In October 1571, Takeda Shingen, now allied with the Odawara Hōjō clan, attacked the Tokugawa lands in Tōtōmi. Ieyasu asked for help from Nobunaga, who sent him some 3,000 troops. Early in 1572 the two armies met at the Battle of Mikatagahara. The considerably larger Takeda army, under the expert direction of Shingen, overwhelmed Ieyasu’s troops and caused heavy casualties. Despite his initial reticence, Ieyasu was convinced by one of his generals to retreat.The battle was a major defeat, but in the interests of maintaining the appearance of dignified withdrawal, Ieyasu brazenly ordered the men at his castle to light torches, sound drums, and leave the gates open, to properly receive the returning warriors. To the surprise and relief of the Tokugawa army, this spectacle made the Takeda generals suspicious of being led into a trap, so they did not besiege the castle and instead made camp for the night. This error would allow a band of Tokugawa ninja to raid the camp in the ensuing hours, further upsetting the already disoriented Takeda army, and ultimately resulting in Shingen’s decision to call off the offensive altogether. Incidentally, Takeda Shingen would not get another chance to advance on Hamamatsu, much less Kyoto, since he would perish shortly after the Siege of Noda Castle a year later in 1573
Shingen was succeeded by his less capable son Takeda Katsuyori. In 1575, the Takeda attacked Nagashino Castle in Mikawa Province. Ieyasu appealed to Nobunaga for help and the result was that Nobunaga personally came at the head of a very large army (about 30,000 strong). The Oda-Tokugawa force of 38,000 won a great victory on June 28, 1575, at the Battle of Nagashino, though Takeda Katsuyori survived the battle and retreated back to Kai Province.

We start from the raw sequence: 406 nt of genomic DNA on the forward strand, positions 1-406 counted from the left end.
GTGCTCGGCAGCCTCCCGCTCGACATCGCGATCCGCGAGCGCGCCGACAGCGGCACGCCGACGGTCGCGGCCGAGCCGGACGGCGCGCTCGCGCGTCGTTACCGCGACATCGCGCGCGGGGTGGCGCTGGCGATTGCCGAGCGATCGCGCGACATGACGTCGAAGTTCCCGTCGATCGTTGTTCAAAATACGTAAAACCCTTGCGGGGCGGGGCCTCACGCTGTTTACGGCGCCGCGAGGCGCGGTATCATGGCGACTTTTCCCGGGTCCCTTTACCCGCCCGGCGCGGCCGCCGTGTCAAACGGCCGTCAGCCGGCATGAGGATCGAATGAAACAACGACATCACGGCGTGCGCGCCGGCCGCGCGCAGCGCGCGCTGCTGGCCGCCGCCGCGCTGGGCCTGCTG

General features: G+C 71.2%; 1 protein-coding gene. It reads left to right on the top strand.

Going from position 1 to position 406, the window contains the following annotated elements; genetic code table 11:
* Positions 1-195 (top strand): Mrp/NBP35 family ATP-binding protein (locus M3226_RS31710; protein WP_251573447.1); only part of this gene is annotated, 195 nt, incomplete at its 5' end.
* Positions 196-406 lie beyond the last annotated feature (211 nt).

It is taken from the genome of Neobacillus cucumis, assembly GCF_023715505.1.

For the next seven years, Ieyasu and Katsuyori fought a series of small battles, as the result of which Ieyasu’s troops managed to wrest control of Suruga Province away from the Takeda clan.
In 1579, Ieyasu’s wife, and his heir Nobuyasu, were accused by Nobunaga of conspiring with Takeda Katsuyori to assassinate Nobunaga, whose daughter Tokuhime (1559–1636) was married to Nobuyasu. For this Ieyasu ordered his wife to be executed and forced his oldest son by her, Nobuyasu, to commit seppuku. Ieyasu then named his third son, Tokugawa Hidetada, as heir, since his second son was adopted by another rising power: the trusted Oda clan general Toyotomi Hideyoshi, soon to be the most powerful daimyō in Japan.
The end of the war with Takeda came in 1582 when a combined Oda-Tokugawa force attacked and conquered Kai Province. Takeda Katsuyori was defeated at the Battle of Tenmokuzan and then committed seppuku.
Death of Nobunaga
In late June 1582, Ieyasu was near Osaka and far from his own territory when he learned that Nobunaga had been assassinated by Akechi Mitsuhide. Ieyasu managed the dangerous journey back to Mikawa. Ieyasu was mobilizing his army when he learned Hideyoshi had defeated Akechi Mitsuhide at the Battle of Yamazaki.